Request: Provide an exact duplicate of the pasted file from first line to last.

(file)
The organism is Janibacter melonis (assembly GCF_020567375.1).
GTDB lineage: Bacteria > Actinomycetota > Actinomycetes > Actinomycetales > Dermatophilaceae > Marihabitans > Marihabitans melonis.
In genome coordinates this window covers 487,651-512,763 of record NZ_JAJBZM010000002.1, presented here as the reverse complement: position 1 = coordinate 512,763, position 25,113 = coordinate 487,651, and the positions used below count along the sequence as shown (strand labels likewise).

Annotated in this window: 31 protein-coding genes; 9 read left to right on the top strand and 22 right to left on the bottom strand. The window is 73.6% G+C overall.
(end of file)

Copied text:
The organism is Janibacter melonis (assembly GCF_020567375.1).
GTDB lineage: Bacteria > Actinomycetota > Actinomycetes > Actinomycetales > Dermatophilaceae > Marihabitans > Marihabitans melonis.
In genome coordinates this window covers 487,651-512,763 of record NZ_JAJBZM010000002.1, presented here as the reverse complement: position 1 = coordinate 512,763, position 25,113 = coordinate 487,651, and the positions used below count along the sequence as shown (strand labels likewise).

Annotated in this window: 31 protein-coding genes; 9 read left to right on the top strand and 22 right to left on the bottom strand. The window is 73.6% G+C overall.